For sure there will be batches, in particular for contracting and the money people.  It's not like we're gonna hand over 60 billion up front.  And as things progress there will be engineering changes that need to be accounted for.  The RCN will have to decide whether it's better to integrate them after delivery or do it up front.  There might be issues that are critical (or simple fixes) that can/need to be addressed in Ship 2 or things that might be better pushed down the line to the second batch as that's where engineering/design money is available.

 

Navy_Pete

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Underway said:
For sure there will be batches, in particular for contracting and the money people.  It's not like we're gonna hand over 60 billion up front.  And as things progress there will be engineering changes that need to be accounted for.  The RCN will have to decide whether it's better to integrate them after delivery or do it up front.  There might be issues that are critical (or simple fixes) that can/need to be addressed in Ship 2 or things that might be better pushed down the line to the second batch as that's where engineering/design money is available.

It will always be better to integrate them upfront, and that's specifically why they build things in flights. But it's also going to take long enough to build that things (ie electronics) on ship 1 will be obsolete by the time they hit ship 8+, so some of it will likely be a lot of that.
 

Colin Parkinson

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MarkOttawa said:
Near end: "Whether one is struggling to deliver a warship, a maritime helicopter or a tactical armoured vehicle, such complex weapons systems platform projects..." For most countries tactical armoured vehicles (TAPV, took seven years for first delivery 1) https://milnet.ca/forums/threads/87547/post-854775.html#msg854775 2) https://milnet.ca/forums/threads/87547/post-1449503.html#msg1449503 ) are NOT #complex weapons sytems platform projects".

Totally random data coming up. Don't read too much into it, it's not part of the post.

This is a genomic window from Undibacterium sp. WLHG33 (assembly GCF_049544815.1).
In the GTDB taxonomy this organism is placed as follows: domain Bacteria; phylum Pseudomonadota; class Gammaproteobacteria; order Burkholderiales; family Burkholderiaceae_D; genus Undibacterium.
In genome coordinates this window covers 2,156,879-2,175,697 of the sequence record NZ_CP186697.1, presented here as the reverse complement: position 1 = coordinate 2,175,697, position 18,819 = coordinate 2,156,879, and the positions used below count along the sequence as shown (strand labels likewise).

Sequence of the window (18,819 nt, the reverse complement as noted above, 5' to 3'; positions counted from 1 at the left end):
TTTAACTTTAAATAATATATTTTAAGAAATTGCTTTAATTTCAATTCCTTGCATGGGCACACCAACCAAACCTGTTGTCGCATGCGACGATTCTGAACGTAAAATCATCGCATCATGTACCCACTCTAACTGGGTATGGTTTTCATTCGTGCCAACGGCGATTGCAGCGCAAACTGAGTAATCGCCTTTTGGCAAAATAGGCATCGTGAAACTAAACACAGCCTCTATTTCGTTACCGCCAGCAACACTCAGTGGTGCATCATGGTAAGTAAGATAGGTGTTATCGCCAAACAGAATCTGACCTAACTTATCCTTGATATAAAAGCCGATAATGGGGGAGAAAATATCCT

https://www.cgai.ca/launching_the_canadian_surface_combatant_project#So

Mark
Ottawa

Well we did manage to muck up a pistol replacement contract, because apparently that to is a "complex weapon system"
 

Underway

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Navy_Pete said:
It will always be better to integrate them upfront, and that's specifically why they build things in flights. But it's also going to take long enough to build that things (ie electronics) on ship 1 will be obsolete by the time they hit ship 8+, so some of it will likely be a lot of that.

Not always. Sometimes it's better to install after acceptance, with design margins left for that equipment. The design cycle is such that equipment can be overtaken by events.  A company can go out of business or stop supporting items.  Or the entire fleet is moving to a solution and the new ship doesn't have that solution. 

And sometimes is such a pain in the *** to have the contractor install/integrate something that it's just easier for everyone to have FMF do it after the fact.
 

SeaKingTacco

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And sometimes is such a pain in the *** to have the contractor install/integrate something that it's just easier for everyone to have FMF do it after the fact

You are new to the Navy, I see... ;)
 

LoboCanada

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Underway said:
Not always. Sometimes it's better to install after acceptance, with design margins left for that equipment. The design cycle is such that equipment can be overtaken by events.  A company can go out of business or stop supporting items.  Or the entire fleet is moving to a solution and the new ship doesn't have that solution.